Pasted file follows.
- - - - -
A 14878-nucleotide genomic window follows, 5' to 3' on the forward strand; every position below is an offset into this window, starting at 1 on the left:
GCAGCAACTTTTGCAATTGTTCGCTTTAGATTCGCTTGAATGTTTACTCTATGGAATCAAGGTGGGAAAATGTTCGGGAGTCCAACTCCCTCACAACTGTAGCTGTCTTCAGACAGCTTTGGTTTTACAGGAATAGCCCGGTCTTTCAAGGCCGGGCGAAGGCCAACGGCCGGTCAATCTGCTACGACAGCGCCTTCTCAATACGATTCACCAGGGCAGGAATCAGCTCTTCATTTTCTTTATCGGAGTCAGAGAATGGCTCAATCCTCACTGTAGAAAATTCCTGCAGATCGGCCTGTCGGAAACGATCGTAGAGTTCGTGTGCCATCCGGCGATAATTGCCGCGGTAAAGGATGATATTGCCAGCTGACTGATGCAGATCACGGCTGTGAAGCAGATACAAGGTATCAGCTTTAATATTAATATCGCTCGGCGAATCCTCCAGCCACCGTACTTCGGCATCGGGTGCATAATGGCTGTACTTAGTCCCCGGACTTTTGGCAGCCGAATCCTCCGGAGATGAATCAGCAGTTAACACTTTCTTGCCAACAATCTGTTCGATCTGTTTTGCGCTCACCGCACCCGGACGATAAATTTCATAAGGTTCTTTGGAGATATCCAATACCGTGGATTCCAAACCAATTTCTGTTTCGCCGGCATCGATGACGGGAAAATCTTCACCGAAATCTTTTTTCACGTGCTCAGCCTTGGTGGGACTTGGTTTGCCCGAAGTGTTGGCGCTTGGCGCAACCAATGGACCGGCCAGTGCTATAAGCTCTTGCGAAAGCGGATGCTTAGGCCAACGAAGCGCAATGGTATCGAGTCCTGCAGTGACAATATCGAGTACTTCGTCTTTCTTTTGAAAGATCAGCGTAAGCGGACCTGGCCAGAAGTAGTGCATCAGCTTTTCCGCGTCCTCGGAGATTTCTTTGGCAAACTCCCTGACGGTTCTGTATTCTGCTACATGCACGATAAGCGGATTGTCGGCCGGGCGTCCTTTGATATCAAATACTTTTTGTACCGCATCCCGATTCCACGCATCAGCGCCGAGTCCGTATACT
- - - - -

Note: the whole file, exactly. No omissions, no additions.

A 14878-nucleotide genomic window follows, 5' to 3' on the forward strand; every position below is an offset into this window, starting at 1 on the left:
GCAGCAACTTTTGCAATTGTTCGCTTTAGATTCGCTTGAATGTTTACTCTATGGAATCAAGGTGGGAAAATGTTCGGGAGTCCAACTCCCTCACAACTGTAGCTGTCTTCAGACAGCTTTGGTTTTACAGGAATAGCCCGGTCTTTCAAGGCCGGGCGAAGGCCAACGGCCGGTCAATCTGCTACGACAGCGCCTTCTCAATACGATTCACCAGGGCAGGAATCAGCTCTTCATTTTCTTTATCGGAGTCAGAGAATGGCTCAATCCTCACTGTAGAAAATTCCTGCAGATCGGCCTGTCGGAAACGATCGTAGAGTTCGTGTGCCATCCGGCGATAATTGCCGCGGTAAAGGATGATATTGCCAGCTGACTGATGCAGATCACGGCTGTGAAGCAGATACAAGGTATCAGCTTTAATATTAATATCGCTCGGCGAATCCTCCAGCCACCGTACTTCGGCATCGGGTGCATAATGGCTGTACTTAGTCCCCGGACTTTTGGCAGCCGAATCCTCCGGAGATGAATCAGCAGTTAACACTTTCTTGCCAACAATCTGTTCGATCTGTTTTGCGCTCACCGCACCCGGACGATAAATTTCATAAGGTTCTTTGGAGATATCCAATACCGTGGATTCCAAACCAATTTCTGTTTCGCCGGCATCGATGACGGGAAAATCTTCACCGAAATCTTTTTTCACGTGCTCAGCCTTGGTGGGACTTGGTTTGCCCGAAGTGTTGGCGCTTGGCGCAACCAATGGACCGGCCAGTGCTATAAGCTCTTGCGAAAGCGGATGCTTAGGCCAACGAAGCGCAATGGTATCGAGTCCTGCAGTGACAATATCGAGTACTTCGTCTTTCTTTTGAAAGATCAGCGTAAGCGGACCTGGCCAGAAGTAGTGCATCAGCTTTTCCGCGTCCTCGGAGATTTCTTTGGCAAACTCCCTGACGGTTCTGTATTCTGCTACATGCACGATAAGCGGATTGTCGGCCGGGCGTCCTTTGATATCAAATACTTTTTGTACCGCATCCCGATTCCACGCATCAGCGCCGAGTCCGTATACT